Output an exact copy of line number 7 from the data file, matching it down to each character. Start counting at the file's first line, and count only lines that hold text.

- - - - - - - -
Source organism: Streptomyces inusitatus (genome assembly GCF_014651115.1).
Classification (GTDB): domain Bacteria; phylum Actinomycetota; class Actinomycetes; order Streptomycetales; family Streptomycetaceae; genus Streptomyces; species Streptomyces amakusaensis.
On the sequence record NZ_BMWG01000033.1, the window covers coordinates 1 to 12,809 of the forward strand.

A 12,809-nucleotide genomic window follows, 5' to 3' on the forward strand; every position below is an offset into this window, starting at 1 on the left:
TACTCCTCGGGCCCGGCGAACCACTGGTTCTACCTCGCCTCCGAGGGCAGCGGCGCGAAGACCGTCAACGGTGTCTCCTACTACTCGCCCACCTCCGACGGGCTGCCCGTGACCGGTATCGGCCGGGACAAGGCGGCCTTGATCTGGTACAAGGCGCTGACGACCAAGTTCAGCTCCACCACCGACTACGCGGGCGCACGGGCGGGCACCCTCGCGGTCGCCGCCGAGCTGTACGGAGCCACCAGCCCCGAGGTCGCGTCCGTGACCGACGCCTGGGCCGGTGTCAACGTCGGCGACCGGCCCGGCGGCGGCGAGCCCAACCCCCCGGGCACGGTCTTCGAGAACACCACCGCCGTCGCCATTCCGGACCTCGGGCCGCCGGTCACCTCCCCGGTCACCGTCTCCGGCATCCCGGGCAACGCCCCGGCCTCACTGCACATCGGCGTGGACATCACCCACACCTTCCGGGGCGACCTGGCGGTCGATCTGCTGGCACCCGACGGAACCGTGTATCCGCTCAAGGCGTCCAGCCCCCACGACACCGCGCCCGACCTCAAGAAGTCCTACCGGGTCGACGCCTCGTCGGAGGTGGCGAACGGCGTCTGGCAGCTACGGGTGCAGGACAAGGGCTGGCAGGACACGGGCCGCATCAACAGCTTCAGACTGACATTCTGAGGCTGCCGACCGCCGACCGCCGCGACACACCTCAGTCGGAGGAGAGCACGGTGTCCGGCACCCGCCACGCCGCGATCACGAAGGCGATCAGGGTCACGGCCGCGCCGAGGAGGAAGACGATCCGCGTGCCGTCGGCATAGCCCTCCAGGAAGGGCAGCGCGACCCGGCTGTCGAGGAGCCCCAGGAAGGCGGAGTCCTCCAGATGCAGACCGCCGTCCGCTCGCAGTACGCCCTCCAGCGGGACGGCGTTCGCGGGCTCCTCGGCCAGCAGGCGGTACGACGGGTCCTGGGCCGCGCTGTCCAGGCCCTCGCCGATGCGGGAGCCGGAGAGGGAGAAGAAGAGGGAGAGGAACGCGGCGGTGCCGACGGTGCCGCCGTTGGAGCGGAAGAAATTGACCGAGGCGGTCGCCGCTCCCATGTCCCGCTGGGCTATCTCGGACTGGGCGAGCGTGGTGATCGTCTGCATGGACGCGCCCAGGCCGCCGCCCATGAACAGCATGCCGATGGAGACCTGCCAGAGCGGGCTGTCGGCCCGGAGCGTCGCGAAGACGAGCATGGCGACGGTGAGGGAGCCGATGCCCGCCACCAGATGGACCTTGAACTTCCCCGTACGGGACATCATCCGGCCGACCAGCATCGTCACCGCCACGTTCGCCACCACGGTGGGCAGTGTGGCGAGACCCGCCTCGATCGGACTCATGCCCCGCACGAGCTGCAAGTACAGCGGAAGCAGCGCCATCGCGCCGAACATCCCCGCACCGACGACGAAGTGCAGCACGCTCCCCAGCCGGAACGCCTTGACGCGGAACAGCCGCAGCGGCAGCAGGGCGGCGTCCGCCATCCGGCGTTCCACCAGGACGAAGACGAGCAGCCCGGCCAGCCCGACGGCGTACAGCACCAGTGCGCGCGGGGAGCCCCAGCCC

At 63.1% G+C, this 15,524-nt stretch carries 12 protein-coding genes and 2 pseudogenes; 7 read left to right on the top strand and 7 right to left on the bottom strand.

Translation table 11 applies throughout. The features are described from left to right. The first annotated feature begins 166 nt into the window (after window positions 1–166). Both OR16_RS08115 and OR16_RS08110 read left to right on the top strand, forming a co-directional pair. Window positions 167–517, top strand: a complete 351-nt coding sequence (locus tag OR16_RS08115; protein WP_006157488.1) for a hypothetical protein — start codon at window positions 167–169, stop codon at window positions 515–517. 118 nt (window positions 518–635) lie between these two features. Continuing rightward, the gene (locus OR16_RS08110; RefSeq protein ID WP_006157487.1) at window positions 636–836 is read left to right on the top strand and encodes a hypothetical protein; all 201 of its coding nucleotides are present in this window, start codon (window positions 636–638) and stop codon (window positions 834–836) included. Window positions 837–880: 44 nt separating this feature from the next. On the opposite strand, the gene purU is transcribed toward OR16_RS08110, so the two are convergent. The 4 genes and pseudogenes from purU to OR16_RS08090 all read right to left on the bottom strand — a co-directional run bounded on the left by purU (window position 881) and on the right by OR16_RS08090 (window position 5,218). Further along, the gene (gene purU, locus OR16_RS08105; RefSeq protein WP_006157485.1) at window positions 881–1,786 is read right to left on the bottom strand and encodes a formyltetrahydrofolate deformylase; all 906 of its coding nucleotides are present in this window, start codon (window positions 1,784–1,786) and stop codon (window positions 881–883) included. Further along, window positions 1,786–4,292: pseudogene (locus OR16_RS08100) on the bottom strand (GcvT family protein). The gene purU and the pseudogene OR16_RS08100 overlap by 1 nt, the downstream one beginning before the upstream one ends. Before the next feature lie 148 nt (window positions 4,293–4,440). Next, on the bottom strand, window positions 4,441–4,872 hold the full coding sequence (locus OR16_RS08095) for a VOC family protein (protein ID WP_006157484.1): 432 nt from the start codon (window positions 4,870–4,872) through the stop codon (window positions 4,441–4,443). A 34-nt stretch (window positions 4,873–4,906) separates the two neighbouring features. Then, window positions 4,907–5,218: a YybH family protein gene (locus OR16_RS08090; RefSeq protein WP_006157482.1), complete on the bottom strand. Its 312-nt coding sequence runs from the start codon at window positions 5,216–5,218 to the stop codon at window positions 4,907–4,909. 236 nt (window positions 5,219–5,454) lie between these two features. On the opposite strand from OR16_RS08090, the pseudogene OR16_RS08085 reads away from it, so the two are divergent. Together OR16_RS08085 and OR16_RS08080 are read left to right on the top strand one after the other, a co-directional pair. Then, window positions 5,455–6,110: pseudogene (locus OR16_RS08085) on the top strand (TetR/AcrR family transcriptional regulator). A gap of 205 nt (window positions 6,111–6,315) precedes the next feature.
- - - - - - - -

Translation table 11 applies throughout. The features are described from left to right. The first annotated feature begins 166 nt into the window (after window positions 1–166). Both OR16_RS08115 and OR16_RS08110 read left to right on the top strand, forming a co-directional pair. Window positions 167–517, top strand: a complete 351-nt coding sequence (locus tag OR16_RS08115; protein WP_006157488.1) for a hypothetical protein — start codon at window positions 167–169, stop codon at window positions 515–517. 118 nt (window positions 518–635) lie between these two features. Continuing rightward, the gene (locus OR16_RS08110; RefSeq protein ID WP_006157487.1) at window positions 636–836 is read left to right on the top strand and encodes a hypothetical protein; all 201 of its coding nucleotides are present in this window, start codon (window positions 636–638) and stop codon (window positions 834–836) included. Window positions 837–880: 44 nt separating this feature from the next. On the opposite strand, the gene purU is transcribed toward OR16_RS08110, so the two are convergent. The 4 genes and pseudogenes from purU to OR16_RS08090 all read right to left on the bottom strand — a co-directional run bounded on the left by purU (window position 881) and on the right by OR16_RS08090 (window position 5,218). Further along, the gene (gene purU, locus OR16_RS08105; RefSeq protein WP_006157485.1) at window positions 881–1,786 is read right to left on the bottom strand and encodes a formyltetrahydrofolate deformylase; all 906 of its coding nucleotides are present in this window, start codon (window positions 1,784–1,786) and stop codon (window positions 881–883) included. Further along, window positions 1,786–4,292: pseudogene (locus OR16_RS08100) on the bottom strand (GcvT family protein). The gene purU and the pseudogene OR16_RS08100 overlap by 1 nt, the downstream one beginning before the upstream one ends. Before the next feature lie 148 nt (window positions 4,293–4,440). Next, on the bottom strand, window positions 4,441–4,872 hold the full coding sequence (locus OR16_RS08095) for a VOC family protein (protein ID WP_006157484.1): 432 nt from the start codon (window positions 4,870–4,872) through the stop codon (window positions 4,441–4,443). A 34-nt stretch (window positions 4,873–4,906) separates the two neighbouring features. Then, window positions 4,907–5,218: a YybH family protein gene (locus OR16_RS08090; RefSeq protein WP_006157482.1), complete on the bottom strand. Its 312-nt coding sequence runs from the start codon at window positions 5,216–5,218 to the stop codon at window positions 4,907–4,909. 236 nt (window positions 5,219–5,454) lie between these two features. On the opposite strand from OR16_RS08090, the pseudogene OR16_RS08085 reads away from it, so the two are divergent. Together OR16_RS08085 and OR16_RS08080 are read left to right on the top strand one after the other, a co-directional pair. Then, window positions 5,455–6,110: pseudogene (locus OR16_RS08085) on the top strand (TetR/AcrR family transcriptional regulator). A gap of 205 nt (window positions 6,111–6,315) precedes the next feature.